Security researchers at the 360 Core Security observed an APT group exploiting a zero-day vulnerability in IE, dubbed ‘double play’. The flaw is still unfixed.
Security researchers at the 360 Core Security uncovered a zero-day vulnerability in IE, dubbed ‘double play’, that was triggered by weaponized MS Office documents. The experts have been observing an APT group targeting a limited number of users exploiting the zero-day flaw.
At the time of writing the expert did not reveal the name of the APT because of ongoing investigation, most of the victims are located in ASIA.
We uncovered an IE 0day vulnerability has been embedded in malicious MS Office document, targeting limited users by a known APT actor.Details reported to MSRC @msftsecresponse
— 360 Core Security (@360CoreSec) April 20, 2018
According to the experts at 360 Core Security, users may get hacked by simply opening a malicious document. Hackers can use the ‘double play’ flaw to implant a backdoor Trojan and take full control over the vulnerable machine.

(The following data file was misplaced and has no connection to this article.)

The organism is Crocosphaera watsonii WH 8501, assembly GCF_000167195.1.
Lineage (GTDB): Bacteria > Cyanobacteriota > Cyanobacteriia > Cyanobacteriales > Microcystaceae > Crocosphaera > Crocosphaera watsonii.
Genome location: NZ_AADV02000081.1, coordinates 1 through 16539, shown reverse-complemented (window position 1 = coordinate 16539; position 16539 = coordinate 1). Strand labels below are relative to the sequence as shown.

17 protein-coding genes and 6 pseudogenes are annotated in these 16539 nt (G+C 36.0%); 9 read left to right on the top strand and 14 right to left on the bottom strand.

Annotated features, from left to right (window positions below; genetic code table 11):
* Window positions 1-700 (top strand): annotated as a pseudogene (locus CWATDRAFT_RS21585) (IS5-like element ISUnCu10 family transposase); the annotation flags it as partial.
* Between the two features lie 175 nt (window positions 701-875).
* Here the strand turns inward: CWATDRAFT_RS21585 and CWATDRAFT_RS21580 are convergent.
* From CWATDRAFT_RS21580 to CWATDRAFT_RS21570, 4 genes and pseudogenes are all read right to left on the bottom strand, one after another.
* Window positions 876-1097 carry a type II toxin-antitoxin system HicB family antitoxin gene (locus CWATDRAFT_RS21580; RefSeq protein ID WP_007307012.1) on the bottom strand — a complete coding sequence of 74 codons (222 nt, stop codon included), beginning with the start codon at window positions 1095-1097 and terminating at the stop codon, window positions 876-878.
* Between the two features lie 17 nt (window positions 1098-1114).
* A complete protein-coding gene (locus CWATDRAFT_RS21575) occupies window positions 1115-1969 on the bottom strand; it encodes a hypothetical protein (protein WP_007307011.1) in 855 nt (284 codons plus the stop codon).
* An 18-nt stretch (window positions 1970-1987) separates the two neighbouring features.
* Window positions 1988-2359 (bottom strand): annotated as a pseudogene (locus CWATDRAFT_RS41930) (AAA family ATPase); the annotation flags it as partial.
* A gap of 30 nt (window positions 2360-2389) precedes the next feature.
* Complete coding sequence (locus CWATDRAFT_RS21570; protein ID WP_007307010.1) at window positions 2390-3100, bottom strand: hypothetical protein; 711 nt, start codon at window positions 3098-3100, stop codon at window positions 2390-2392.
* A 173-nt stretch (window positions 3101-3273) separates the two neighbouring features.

Through source analysis, 360 Security experts were able to discover the attack chain and reported it to Microsoft.
The APT group was delivering an Office document with a malicious web page embedded, once the user opens the document, the exploit code and malicious payloads are downloaded and executed from a remote server. The later phase of this attack leverages a public UAC bypass technique and uses file steganography and memory reflection loading to avoid traffic monitoring and achieve loading with no files.
This ‘double play’ vulnerability may affect the latest versions of Internet Explorer and applications that are with IE kernel.
Experts at 360 Core Security are urgently promoting the release of the patch.
“At present, 360 is urgently promoting the release of the patch.” states 360 Core Security.
“We would like to remind users not to open any unfamiliar Office documents and use security software to protect against possible attacks.” states 360 Core Security.
Below the timeline of the zero-day:
April 18. 360 Core Security detected the attack;
April 19. Experts reported the flaw to Microsoft.
April 20. Microsoft confirmed the existence of the zero-day. Microsoft hasn’t yet released t patch.